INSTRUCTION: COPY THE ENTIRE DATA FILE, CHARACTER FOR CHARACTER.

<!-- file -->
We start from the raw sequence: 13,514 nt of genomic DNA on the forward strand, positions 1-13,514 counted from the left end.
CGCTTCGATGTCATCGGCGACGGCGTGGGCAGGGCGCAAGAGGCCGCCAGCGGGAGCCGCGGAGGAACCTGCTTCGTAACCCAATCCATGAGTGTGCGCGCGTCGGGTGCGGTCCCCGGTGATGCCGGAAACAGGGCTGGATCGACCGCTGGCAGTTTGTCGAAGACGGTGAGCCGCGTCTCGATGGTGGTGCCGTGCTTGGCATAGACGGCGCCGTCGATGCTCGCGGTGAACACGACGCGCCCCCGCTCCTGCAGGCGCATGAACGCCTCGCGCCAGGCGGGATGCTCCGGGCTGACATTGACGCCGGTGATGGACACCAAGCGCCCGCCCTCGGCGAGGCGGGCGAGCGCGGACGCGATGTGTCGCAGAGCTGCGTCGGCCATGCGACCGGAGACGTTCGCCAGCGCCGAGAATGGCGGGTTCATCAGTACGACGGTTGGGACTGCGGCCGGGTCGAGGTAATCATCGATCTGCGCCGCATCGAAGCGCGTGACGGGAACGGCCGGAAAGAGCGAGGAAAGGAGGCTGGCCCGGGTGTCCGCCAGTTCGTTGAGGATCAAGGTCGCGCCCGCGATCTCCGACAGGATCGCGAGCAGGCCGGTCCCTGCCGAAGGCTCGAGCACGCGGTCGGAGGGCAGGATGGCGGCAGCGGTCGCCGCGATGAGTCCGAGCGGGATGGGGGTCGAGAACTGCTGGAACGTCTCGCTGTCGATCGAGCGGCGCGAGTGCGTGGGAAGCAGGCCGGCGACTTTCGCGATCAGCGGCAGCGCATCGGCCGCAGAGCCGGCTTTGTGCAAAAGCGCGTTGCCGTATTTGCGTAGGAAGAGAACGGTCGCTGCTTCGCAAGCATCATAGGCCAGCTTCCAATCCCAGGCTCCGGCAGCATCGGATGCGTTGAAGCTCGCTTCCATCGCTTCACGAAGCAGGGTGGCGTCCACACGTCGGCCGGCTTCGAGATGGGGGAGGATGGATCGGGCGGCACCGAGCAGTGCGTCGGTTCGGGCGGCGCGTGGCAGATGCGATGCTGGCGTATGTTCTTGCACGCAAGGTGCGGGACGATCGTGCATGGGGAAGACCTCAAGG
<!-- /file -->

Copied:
We start from the raw sequence: 13,514 nt of genomic DNA on the forward strand, positions 1-13,514 counted from the left end.
CGCTTCGATGTCATCGGCGACGGCGTGGGCAGGGCGCAAGAGGCCGCCAGCGGGAGCCGCGGAGGAACCTGCTTCGTAACCCAATCCATGAGTGTGCGCGCGTCGGGTGCGGTCCCCGGTGATGCCGGAAACAGGGCTGGATCGACCGCTGGCAGTTTGTCGAAGACGGTGAGCCGCGTCTCGATGGTGGTGCCGTGCTTGGCATAGACGGCGCCGTCGATGCTCGCGGTGAACACGACGCGCCCCCGCTCCTGCAGGCGCATGAACGCCTCGCGCCAGGCGGGATGCTCCGGGCTGACATTGACGCCGGTGATGGACACCAAGCGCCCGCCCTCGGCGAGGCGGGCGAGCGCGGACGCGATGTGTCGCAGAGCTGCGTCGGCCATGCGACCGGAGACGTTCGCCAGCGCCGAGAATGGCGGGTTCATCAGTACGACGGTTGGGACTGCGGCCGGGTCGAGGTAATCATCGATCTGCGCCGCATCGAAGCGCGTGACGGGAACGGCCGGAAAGAGCGAGGAAAGGAGGCTGGCCCGGGTGTCCGCCAGTTCGTTGAGGATCAAGGTCGCGCCCGCGATCTCCGACAGGATCGCGAGCAGGCCGGTCCCTGCCGAAGGCTCGAGCACGCGGTCGGAGGGCAGGATGGCGGCAGCGGTCGCCGCGATGAGTCCGAGCGGGATGGGGGTCGAGAACTGCTGGAACGTCTCGCTGTCGATCGAGCGGCGCGAGTGCGTGGGAAGCAGGCCGGCGACTTTCGCGATCAGCGGCAGCGCATCGGCCGCAGAGCCGGCTTTGTGCAAAAGCGCGTTGCCGTATTTGCGTAGGAAGAGAACGGTCGCTGCTTCGCAAGCATCATAGGCCAGCTTCCAATCCCAGGCTCCGGCAGCATCGGATGCGTTGAAGCTCGCTTCCATCGCTTCACGAAGCAGGGTGGCGTCCACACGTCGGCCGGCTTCGAGATGGGGGAGGATGGATCGGGCGGCACCGAGCAGTGCGTCGGTTCGGGCGGCGCGTGGCAGATGCGATGCTGGCGTATGTTCTTGCACGCAAGGTGCGGGACGATCGTGCATGGGGAAGACCTCAAGG